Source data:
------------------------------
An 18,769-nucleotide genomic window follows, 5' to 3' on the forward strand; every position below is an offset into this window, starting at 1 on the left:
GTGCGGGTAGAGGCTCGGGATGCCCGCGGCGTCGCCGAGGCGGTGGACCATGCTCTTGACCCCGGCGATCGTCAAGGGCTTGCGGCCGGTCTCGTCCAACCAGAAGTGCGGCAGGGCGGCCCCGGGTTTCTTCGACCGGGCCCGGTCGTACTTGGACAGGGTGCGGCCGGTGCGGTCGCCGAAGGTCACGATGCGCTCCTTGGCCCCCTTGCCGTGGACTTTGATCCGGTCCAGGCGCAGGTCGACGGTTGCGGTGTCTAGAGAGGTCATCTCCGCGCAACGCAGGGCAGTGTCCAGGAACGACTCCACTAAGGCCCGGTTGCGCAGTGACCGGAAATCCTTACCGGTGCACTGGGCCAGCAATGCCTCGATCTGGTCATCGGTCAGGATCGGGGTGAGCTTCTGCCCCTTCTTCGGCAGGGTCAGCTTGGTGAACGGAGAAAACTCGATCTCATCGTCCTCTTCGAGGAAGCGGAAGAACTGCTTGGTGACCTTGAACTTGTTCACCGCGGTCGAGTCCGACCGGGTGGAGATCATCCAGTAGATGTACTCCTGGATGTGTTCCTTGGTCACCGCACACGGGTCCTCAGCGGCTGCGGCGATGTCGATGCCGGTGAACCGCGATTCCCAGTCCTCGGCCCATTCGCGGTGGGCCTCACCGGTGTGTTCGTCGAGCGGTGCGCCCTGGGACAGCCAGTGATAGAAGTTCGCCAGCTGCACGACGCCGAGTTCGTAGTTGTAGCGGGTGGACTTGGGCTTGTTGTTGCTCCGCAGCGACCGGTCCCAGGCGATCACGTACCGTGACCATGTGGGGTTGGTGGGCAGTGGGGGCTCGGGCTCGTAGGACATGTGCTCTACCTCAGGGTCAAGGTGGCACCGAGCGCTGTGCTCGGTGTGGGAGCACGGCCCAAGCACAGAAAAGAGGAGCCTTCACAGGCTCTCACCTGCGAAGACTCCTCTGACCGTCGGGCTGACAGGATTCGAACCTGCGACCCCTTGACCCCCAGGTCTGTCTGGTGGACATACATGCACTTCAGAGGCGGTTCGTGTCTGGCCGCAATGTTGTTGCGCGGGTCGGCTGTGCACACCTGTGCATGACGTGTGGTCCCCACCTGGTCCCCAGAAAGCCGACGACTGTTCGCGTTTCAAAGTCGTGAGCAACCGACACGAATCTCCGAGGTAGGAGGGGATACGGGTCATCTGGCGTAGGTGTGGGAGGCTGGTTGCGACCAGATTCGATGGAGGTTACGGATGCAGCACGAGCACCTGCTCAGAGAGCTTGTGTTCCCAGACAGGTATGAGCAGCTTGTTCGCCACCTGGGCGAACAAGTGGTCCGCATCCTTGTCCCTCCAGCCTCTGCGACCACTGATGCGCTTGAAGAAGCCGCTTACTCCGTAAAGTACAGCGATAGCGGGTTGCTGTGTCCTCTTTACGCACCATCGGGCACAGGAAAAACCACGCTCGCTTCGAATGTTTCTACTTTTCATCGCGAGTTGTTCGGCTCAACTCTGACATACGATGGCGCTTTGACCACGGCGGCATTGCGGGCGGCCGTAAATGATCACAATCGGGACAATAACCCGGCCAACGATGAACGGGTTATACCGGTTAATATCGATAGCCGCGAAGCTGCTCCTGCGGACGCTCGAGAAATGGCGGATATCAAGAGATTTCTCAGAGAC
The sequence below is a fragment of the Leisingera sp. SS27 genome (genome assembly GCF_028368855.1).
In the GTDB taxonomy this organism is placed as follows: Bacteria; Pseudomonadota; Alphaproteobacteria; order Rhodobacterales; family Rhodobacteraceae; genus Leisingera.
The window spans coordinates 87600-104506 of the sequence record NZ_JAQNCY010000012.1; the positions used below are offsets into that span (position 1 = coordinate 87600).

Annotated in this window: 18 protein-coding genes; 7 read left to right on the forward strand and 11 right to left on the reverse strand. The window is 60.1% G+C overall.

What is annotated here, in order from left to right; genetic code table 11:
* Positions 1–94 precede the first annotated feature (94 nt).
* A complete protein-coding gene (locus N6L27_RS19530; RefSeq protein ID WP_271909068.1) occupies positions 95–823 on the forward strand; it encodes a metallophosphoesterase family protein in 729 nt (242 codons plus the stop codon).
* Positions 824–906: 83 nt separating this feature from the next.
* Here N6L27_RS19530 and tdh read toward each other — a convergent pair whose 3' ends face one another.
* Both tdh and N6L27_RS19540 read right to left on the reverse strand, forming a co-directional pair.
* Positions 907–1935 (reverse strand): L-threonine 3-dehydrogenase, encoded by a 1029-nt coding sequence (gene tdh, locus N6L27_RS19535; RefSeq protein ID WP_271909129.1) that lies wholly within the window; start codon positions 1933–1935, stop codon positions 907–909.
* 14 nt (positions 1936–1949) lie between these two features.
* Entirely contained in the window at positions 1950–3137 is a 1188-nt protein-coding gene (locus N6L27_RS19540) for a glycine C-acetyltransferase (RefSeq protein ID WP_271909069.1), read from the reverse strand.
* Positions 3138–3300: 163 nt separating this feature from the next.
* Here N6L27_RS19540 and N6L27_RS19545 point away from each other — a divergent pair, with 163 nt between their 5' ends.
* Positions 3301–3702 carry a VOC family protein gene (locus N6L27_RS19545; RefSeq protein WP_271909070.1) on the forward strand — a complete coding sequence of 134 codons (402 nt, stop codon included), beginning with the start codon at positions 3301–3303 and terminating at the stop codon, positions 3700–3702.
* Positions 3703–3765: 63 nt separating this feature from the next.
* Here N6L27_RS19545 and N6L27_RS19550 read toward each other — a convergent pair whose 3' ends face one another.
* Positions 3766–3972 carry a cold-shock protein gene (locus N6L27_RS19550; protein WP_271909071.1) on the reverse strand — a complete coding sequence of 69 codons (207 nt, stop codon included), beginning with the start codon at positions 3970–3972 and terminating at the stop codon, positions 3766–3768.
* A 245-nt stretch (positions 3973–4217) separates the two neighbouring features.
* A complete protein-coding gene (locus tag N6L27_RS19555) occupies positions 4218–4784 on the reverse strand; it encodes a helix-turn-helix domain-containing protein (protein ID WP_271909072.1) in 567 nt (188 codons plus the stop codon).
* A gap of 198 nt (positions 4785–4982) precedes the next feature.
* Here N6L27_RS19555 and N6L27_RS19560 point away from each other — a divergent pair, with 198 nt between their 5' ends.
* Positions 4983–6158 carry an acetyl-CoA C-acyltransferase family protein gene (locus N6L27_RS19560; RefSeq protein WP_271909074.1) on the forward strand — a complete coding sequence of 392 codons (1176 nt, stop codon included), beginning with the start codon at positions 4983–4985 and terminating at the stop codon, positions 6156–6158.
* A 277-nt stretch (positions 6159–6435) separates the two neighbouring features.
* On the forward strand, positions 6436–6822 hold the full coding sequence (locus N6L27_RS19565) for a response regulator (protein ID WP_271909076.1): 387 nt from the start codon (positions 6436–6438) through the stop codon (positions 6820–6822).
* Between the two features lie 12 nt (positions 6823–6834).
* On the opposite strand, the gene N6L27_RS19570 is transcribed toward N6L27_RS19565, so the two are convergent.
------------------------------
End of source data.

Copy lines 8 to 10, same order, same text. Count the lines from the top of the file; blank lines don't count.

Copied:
* Positions 1–94 precede the first annotated feature (94 nt).
* A complete protein-coding gene (locus N6L27_RS19530; RefSeq protein ID WP_271909068.1) occupies positions 95–823 on the forward strand; it encodes a metallophosphoesterase family protein in 729 nt (242 codons plus the stop codon).
* Positions 824–906: 83 nt separating this feature from the next.